Innovative fingerprint analysis is trialled by West Yorkshire Police
West Yorkshire Police have been trialing pioneering technology on fingermarks left at crime scenes in order to extract more details about potential suspects.
The new technology, developed by researchers from our Biomedical Research Centre (BMRC), uses Ionisation Mass Spectrometry Imaging (MALDI-MSI) to produce multiple images of fingermarks. MALDI-MSI is normally used to map different molecules within tissue sections. This is the first time the technology has been used to analyse and produce images of fingermarks.
The technology detects any substances a suspect might have touched, providing crucial additional details about them such their medications, diet and the time at which they accidentally left the fingermark. These extra details can offer important background information in a criminal investigation, especially if the suspect's fingerprint is not on the police database.
In laboratory settings, it has also been proven that the technology may be used to determine the sex of the criminal, and has been shown to be compatible with current procedures undertaken by crime investigators across the country.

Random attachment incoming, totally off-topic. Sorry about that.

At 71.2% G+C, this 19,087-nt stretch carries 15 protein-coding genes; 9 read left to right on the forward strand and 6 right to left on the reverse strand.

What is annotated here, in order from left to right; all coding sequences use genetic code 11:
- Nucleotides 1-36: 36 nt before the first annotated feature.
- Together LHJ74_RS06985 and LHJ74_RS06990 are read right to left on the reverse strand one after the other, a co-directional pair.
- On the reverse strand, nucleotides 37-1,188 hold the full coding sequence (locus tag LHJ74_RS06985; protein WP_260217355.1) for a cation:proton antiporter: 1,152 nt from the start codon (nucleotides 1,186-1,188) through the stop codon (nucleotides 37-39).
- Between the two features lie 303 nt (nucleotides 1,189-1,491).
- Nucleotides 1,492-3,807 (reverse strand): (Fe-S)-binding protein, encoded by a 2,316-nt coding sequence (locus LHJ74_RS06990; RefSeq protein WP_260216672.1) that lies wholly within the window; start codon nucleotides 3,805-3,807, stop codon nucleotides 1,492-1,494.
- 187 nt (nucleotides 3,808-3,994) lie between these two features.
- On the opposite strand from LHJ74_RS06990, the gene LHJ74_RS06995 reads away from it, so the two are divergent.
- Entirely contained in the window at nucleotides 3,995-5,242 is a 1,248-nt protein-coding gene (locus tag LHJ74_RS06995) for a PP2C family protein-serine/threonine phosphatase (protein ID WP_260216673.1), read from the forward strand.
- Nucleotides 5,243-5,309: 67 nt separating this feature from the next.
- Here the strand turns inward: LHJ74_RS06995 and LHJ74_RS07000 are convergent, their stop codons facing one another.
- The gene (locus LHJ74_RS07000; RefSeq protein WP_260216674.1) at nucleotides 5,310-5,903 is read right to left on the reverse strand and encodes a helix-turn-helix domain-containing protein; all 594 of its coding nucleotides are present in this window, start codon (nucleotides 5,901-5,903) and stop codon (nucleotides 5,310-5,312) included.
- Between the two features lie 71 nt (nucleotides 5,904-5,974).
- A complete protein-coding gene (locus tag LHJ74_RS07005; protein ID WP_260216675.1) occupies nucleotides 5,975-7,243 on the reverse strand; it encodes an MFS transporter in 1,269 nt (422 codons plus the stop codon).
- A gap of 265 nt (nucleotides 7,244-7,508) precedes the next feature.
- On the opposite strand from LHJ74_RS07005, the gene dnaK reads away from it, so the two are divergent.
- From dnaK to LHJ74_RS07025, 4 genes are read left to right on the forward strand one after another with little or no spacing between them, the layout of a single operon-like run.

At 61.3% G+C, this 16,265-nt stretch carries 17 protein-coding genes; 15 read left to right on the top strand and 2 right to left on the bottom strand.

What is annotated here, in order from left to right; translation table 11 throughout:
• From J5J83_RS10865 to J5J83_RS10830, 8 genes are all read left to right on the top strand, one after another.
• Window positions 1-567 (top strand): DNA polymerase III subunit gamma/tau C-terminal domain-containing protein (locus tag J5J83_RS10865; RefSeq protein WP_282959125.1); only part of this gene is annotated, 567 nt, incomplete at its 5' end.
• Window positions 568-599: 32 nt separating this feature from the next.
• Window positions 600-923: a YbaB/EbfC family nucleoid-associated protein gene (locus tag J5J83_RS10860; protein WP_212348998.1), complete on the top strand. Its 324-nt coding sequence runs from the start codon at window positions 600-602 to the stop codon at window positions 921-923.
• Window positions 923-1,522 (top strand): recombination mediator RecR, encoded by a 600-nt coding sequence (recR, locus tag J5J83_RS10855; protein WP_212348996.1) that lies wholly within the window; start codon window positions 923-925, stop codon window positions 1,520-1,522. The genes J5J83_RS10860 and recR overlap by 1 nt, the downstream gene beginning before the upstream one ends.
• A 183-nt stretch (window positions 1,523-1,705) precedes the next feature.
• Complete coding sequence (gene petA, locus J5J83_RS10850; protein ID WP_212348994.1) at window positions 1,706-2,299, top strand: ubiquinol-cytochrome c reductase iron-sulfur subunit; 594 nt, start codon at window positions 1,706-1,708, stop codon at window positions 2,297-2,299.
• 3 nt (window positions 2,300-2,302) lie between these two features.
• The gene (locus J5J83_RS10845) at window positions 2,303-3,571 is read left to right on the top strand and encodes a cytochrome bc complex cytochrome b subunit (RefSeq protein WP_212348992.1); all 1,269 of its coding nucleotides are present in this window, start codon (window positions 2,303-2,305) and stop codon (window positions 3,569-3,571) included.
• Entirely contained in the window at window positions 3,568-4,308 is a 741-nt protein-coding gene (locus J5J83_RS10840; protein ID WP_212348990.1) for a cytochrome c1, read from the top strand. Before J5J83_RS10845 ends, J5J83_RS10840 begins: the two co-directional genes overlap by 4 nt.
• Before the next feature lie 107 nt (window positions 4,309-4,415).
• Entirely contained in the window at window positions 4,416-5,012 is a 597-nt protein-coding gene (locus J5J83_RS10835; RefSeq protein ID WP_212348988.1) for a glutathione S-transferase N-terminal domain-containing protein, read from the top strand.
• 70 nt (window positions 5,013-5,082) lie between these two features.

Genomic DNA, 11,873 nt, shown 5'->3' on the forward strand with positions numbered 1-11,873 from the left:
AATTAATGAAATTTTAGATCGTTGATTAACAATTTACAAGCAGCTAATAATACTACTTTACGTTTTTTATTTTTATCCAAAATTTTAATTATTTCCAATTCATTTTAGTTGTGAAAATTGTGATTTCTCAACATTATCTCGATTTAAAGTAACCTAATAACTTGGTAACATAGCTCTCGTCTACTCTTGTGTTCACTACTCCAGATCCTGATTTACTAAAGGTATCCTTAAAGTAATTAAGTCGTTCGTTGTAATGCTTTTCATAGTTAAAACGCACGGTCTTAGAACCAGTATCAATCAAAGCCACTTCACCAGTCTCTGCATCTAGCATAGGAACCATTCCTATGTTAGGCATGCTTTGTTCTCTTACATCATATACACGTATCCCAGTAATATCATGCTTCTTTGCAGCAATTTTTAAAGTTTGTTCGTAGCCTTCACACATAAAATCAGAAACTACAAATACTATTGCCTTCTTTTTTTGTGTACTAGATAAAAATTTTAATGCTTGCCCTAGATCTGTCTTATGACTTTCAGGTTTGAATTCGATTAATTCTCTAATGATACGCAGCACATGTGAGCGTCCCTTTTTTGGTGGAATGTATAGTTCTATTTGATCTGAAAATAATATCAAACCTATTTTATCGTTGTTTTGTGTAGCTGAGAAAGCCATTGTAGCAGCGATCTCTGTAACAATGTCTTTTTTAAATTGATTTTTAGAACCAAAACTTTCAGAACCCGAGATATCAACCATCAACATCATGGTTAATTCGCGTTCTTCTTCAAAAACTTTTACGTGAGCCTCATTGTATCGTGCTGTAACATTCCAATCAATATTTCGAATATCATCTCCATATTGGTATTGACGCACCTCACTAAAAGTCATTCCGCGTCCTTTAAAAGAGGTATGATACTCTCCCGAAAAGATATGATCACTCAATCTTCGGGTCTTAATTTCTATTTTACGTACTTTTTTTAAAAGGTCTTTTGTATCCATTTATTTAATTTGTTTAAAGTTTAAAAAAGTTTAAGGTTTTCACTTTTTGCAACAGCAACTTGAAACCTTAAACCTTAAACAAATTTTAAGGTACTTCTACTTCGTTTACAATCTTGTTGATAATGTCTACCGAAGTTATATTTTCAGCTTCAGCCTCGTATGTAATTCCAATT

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The pioneering technology is now being tried and tested at crime scenes by West Yorkshire Police. The BMRC team, led by Dr Simona Francese, has been lifting marks from crimes and taking them back to the our laboratories to test for traces of drugs, hair and cleaning products and condom lubricants as well as other substances of forensic interest that will provide crime investigators with crucial background information about a criminal's activities prior to committing a crime.
Further access has now been granted to crime scenes to allow the team to develop the technology so it is more forensically viable. It is hoped that it will soon be adopted into standard forensic investigation policies.
Dr Francese said, 'Our collaboration with West Yorkshire Police takes us one step closer to our aim of getting MALDI-MSI integrated into standard forensic procedures at scenes of crime up and down the country. It is a valuable opportunity to be able to gather authentic evidence that demonstrates the efficiency of MALDI-MSI to be used in order to provide additional intelligence to the investigators in real casework.'
Neil Denison, West Yorkshire Police’s regional head of identification services said
This research presents an exciting opportunity to enhance fingerprint capability beyond just identification. We may soon be able to accurately age fingermarks and by analysing the constituent parts of the finger impression, profile the habits of the offender.
The technology has also featured in several media outlets – including Crimewatch Roadshow Live, BBC Click, BBC Radio 4's Today programme, BBC Radio 5 Live and The Times.
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